The intersection of 7th Street and Pennsylvania Avenue, N.W., used to be the heart of Washington's commercial district, and the Central National Bank Building has presided over the comings and goings there for well over a century. The building dates to circa 1860, when it was built as a five-story Renaissance Revival hotel, one of the largest in the city at the time and the second in that block, after Brown's Marble Hotel. The hotel was originally called Seaton House and then renamed the St. Marc in 1871. In 1887 the Central National Bank bought the building for $105,000 and commissioned architect Alfred B. Mullett to renovate it for banking purposes. The bank's officers clearly wanted a distinctive new look that would appropriately call attention to their institution. Mullett, perhaps Washington's most prominent architect at the time, responded with a striking new brownstone façade and the two distinctive towers that continue to draw attention to the building to this day.
Mullett (1834-1890) was an interesting and rather controversial figure. His architectural training seemed inauspicious. He started as an apprentice in the Cincinnati, Ohio, office of architect Isaiah Rogers and, after serving in the Union Army, came to Washington to work under Rogers in the office of the supervising architect of the Treasury Department. After Rogers left in 1865, Mullett got himself promoted as supervising architect, an enormously powerful position that essentially gave him primary control over all major federal building projects that were to occur in the post-war years. While practicing several styles, he clearly favored the grand, Second Empire vocabulary and is perhaps best known for his State, War, and Navy Building (now called the Eisenhower Executive Office Building) next to the White House, one of the most exuberant Victorian gingerbread confections to be found anywhere in the country, a building so ornately decorated you have to admire its sheer, unbridled extravagance. Mullett also designed a number of other large, ornate public buildings in cities throughout the United States.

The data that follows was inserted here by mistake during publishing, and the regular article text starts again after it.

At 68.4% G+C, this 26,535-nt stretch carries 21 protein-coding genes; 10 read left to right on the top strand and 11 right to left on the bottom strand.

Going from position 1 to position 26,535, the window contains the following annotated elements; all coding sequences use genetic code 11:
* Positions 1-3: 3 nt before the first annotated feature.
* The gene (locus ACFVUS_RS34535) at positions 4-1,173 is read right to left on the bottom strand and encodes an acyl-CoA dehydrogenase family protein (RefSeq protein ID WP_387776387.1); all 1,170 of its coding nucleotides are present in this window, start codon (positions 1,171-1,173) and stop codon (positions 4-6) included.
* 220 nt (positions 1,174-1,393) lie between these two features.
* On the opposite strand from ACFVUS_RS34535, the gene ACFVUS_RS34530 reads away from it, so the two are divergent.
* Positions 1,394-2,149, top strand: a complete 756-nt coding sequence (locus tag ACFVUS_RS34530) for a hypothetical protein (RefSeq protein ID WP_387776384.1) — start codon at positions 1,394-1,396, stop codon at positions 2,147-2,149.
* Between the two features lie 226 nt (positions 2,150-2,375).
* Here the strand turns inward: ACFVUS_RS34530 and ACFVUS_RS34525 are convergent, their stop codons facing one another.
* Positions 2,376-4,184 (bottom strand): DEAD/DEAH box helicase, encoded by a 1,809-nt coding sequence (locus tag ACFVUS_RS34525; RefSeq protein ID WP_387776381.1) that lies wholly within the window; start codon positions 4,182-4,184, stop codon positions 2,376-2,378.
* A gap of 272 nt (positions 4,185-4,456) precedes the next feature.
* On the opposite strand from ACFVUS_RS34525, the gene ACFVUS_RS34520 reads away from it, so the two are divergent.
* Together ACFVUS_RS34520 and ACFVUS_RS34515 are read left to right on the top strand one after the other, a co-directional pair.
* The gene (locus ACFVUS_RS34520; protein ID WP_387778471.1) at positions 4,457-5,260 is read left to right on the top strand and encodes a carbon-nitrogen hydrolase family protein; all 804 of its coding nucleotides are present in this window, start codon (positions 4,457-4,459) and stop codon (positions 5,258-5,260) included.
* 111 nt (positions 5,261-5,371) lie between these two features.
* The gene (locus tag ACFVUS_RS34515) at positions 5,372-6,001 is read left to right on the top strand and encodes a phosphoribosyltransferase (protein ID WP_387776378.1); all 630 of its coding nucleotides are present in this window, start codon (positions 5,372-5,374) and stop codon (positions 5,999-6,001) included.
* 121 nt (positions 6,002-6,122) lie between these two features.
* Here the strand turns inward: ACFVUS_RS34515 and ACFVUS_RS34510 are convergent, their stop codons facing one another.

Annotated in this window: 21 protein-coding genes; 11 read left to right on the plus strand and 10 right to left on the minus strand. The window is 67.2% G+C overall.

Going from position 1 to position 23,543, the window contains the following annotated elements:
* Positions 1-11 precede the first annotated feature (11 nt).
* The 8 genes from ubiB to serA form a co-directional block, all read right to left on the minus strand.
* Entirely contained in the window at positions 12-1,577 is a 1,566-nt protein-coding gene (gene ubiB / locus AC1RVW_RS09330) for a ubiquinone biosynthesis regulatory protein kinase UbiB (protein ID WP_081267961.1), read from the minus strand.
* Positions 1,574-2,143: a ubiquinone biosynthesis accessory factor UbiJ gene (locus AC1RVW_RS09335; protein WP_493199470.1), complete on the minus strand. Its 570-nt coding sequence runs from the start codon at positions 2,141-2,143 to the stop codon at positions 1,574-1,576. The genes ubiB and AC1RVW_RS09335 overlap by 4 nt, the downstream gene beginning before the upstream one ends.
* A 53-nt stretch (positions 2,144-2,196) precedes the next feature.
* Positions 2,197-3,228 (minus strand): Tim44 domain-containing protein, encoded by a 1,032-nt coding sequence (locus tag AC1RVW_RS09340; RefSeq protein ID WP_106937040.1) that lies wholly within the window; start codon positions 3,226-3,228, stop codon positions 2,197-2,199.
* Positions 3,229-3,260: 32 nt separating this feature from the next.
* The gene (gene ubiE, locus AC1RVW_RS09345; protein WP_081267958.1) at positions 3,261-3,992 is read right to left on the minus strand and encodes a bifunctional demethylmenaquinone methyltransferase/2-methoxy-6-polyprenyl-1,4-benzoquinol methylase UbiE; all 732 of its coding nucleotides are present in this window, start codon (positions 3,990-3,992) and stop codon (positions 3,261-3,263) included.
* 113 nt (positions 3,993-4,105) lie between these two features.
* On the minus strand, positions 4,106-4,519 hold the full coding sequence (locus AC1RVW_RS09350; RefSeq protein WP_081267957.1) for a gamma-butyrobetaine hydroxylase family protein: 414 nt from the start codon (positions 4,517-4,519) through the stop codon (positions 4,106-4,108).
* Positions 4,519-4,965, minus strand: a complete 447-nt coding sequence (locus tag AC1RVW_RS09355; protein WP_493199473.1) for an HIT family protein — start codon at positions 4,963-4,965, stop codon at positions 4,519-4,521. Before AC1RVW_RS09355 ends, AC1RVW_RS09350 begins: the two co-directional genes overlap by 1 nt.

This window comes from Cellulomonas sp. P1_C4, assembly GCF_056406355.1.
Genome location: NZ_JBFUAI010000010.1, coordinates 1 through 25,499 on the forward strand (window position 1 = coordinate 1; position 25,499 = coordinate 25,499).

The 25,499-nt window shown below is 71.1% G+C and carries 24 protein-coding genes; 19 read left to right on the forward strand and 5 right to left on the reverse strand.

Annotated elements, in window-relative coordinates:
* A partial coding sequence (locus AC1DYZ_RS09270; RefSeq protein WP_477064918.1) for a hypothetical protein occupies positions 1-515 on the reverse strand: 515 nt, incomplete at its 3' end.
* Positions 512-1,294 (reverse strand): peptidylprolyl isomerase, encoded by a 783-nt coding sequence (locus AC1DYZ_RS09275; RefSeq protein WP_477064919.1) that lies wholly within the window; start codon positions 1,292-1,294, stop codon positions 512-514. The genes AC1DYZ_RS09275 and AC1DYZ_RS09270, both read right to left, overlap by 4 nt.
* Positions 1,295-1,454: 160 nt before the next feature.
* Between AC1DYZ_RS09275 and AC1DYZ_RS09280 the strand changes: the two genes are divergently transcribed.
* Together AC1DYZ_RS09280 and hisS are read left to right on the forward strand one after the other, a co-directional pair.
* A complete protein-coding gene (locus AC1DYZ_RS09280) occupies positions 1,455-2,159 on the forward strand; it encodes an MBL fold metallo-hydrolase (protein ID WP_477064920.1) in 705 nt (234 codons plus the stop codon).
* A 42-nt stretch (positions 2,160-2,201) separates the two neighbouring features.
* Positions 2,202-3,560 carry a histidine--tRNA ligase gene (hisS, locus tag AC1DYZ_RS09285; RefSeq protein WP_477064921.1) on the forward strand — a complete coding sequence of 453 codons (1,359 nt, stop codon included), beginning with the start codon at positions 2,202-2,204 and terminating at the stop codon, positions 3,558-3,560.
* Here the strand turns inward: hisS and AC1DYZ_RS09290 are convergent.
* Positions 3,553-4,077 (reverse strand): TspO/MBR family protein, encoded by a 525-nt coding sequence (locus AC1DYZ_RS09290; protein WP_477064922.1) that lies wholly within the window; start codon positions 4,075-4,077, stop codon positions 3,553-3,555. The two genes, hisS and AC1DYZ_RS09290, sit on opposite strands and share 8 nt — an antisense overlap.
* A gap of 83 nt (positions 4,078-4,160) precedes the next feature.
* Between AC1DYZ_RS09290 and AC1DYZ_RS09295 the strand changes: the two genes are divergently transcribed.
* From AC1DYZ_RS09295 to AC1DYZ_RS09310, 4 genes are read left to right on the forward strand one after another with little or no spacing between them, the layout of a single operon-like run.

Inevitably objections arose about the expense of all these structures. Mullett was accused of unnecessary extravagance, and at one point his mental stability was questioned, leading him to resign as supervising architect in December 1874. Despite his considerable architectural talents, Mullett seems to have struggled with people continually and was a popular political target. The New York Sun reportedly called him "the most arrogant, pretentious, and preposterous little humbug in the United States." Despite these problems, Mullett took up private practice as an architect in Washington after leaving the government, designing approximately 40 buildings during a booming period of the city's growth, of which only a handful are still around. One of them is the Central National Bank Building.